Thursday, September 25, 2014

American College of Cardiology removes one of its choosing wisely recommendations in light of recent evidence

From an ACC news release:

In response to new science showing that complete revascularization of all significantly blocked arteries leads to better outcomes in some heart attack patients, the American College of Cardiology has withdrawn its Choosing Wisely recommendation that patients and caregivers examine whether this practice is truly necessary.

We've learned well the lessons against hasty adoption following early evidence. This is the flip side. We must be very cautious about putting something on the “do not” list. I think the campaign has been a little hasty in some of its recommendations.

Via Cardiobrief.

Cardiac involvement in mixed connective tissue disease

From a recent review:

616 patients were included. Prevalence of cardiac involvement varied from 13% to 65% depending on patient selection and method used for detection. Pericarditis was the most common cardiac diagnosis with a prevalence of 30% and 43% in two prospective studies. Non-invasive cardiac tests, including electrocardiogram and echocardiogram, detected subclinical cardiac abnormalities in 6%–38% of patients. These abnormalities included conduction abnormalities, pericardial effusion and mitral valve prolapse. Diastolic dysfunction and accelerated atherosclerosis were well-documented in a case–control study. Three prospective studies revealed an overall mortality of 10.4% over the period of follow-up of 13–15 years. 20% of the mortality was directly attributable to cardiac cause.

Cardiac involvement was common among patients with MCTD though the involvement was often clinically inapparent. Non-invasive cardiac tests might have a role for subclinical disease screening for early diagnosis and timely treatment as cardiac involvement was one of the leading causes of mortality.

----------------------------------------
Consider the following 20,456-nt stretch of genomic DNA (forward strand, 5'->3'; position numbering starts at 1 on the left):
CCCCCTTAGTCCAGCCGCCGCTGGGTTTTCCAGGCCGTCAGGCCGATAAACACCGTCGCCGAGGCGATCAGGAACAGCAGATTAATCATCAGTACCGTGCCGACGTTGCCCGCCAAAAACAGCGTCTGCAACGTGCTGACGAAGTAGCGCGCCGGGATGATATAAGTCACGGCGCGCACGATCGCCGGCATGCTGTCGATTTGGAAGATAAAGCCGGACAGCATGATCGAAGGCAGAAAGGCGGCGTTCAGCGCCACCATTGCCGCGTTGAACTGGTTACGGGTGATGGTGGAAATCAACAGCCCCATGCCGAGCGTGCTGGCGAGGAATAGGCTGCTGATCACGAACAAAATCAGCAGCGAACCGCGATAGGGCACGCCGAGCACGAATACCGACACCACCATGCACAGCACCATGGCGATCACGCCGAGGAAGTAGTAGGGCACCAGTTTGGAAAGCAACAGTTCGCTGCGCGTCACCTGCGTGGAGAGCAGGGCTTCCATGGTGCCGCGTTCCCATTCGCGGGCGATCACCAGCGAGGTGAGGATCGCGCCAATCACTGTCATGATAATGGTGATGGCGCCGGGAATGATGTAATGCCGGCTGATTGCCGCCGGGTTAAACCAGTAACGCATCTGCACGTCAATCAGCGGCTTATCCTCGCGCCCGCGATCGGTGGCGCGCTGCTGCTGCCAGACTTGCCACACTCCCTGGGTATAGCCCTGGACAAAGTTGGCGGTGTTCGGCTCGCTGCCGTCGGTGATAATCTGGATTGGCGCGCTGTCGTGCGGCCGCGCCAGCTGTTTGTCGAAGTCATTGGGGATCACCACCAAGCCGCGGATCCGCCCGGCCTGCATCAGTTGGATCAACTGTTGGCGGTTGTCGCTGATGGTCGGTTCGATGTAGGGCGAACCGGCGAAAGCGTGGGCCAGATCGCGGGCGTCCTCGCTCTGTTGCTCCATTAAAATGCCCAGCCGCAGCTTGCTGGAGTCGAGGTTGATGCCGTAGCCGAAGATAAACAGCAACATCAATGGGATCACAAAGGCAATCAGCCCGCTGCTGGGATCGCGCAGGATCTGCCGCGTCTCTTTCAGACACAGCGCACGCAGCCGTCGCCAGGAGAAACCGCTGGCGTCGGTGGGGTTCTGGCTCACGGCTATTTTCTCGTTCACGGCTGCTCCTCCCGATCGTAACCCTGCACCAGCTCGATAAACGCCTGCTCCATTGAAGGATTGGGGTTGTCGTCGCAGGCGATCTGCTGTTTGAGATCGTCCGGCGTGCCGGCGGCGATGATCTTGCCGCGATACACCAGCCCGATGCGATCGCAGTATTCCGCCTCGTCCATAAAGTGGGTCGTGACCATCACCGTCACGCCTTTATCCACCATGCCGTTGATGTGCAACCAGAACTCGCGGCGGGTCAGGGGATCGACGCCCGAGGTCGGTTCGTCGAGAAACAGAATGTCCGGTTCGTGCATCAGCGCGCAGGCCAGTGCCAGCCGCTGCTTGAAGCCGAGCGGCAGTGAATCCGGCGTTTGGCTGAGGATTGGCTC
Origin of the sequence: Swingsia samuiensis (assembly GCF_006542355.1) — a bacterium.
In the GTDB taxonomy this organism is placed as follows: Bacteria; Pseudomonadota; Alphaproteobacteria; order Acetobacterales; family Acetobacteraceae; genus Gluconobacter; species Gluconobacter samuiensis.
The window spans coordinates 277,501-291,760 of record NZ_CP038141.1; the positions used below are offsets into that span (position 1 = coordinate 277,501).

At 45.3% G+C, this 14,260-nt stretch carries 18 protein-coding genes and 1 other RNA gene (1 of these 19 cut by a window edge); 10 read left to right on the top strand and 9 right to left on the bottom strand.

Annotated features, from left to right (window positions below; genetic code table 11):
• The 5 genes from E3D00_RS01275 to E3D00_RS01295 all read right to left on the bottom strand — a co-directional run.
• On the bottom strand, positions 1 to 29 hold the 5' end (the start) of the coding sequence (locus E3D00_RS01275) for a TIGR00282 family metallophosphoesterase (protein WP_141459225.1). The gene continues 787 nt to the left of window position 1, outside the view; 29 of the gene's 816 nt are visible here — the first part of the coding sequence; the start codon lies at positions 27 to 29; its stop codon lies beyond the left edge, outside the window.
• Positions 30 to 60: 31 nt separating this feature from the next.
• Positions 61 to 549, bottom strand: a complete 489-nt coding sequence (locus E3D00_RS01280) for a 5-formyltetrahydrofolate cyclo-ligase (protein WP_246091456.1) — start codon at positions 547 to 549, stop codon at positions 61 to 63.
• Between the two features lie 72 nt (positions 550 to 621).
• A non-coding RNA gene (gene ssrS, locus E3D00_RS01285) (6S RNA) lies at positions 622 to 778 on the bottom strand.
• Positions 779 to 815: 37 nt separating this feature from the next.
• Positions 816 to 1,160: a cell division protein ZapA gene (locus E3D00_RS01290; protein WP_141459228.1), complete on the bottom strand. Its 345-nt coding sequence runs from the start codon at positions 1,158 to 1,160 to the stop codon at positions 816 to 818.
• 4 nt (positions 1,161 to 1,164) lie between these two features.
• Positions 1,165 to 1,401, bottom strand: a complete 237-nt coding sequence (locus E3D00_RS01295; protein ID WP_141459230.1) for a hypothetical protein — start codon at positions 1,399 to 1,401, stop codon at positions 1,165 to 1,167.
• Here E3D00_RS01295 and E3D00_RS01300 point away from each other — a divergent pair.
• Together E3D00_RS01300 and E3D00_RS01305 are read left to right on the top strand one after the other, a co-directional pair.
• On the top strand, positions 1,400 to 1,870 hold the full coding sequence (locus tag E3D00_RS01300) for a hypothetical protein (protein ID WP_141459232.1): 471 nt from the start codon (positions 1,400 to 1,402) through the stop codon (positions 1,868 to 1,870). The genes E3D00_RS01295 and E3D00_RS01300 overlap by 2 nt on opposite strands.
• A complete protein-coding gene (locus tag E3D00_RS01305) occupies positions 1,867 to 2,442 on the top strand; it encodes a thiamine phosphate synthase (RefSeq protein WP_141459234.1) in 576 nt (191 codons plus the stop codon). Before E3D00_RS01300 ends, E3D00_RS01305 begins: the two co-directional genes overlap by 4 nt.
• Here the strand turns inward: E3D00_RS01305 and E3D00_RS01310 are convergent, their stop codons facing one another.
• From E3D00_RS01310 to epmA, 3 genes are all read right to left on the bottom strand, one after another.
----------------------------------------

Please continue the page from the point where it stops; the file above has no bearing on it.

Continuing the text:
Wednesday, September 24, 2014

Cyclobenzaprine (Flexeril) overdose: is it the same as with a tricyclic?

According to this post (with references to back it up) at Academic Life in Emergency Medicine it's not nearly as bad. The anticholinergic toxidrome is present but not the life threatening cardiac arrhythmias or refractory seizures. (I wouldn't discount the possibility of the really nasty stuff if the OD is large).

Exercise your brain and delay cognitive impairment

From a JAMA Clinical Trials Update.

Monday, September 22, 2014

Adjunctive antiarrhythmic therapy for patients with AICDs

---to reduce the need for device treatment (appropriate shocks) as well as inappropriate shocks. Nice review here and free full text via Medscape.

Vitamin D as hormone replacement therapy

Via Medpage Today.

Ondansetron and arrhythmia risk

Ondansetron (Zofran) has the potential to prolong repolarization and the labeling has a warning to that effect. In this review an extensive data search found a low risk of arrhythmia. The main concern is with repeated intravenous doses in patients with other risk factors. Via Medpage Today.

Tuesday, September 16, 2014

Guideline adherence and outcomes in heart failure

Here's an interesting study from the International Journal of Cardiology:

Data on ambulatory patients (2006–2010) with CHF and reduced ejection fraction (HF-REF) from the Austrian Heart Failure Registry (HIR Austria) were analysed. One-year clinical data and long-term follow-up data until all-cause death or data censoring were available for 1014 patients (age 65 [55–73], male 75%, NYHA class I 14%, NYHA II 56%, NYHA III/IV 30%). A guideline adherence indicator (GAI [0–100%]) was calculated for each patient at baseline and after 12 ± 3 months that considered indications and contraindications for ACE-I/ARB, beta blockers, and MRA. Patients were considered ΔGAI-positive if GAI improved to or remained at high levels (greater than of equal to 80%). ΔGAI50+ positivity was ascribed to patients achieving a dose of greater than or equal to 50% of suggested target dose.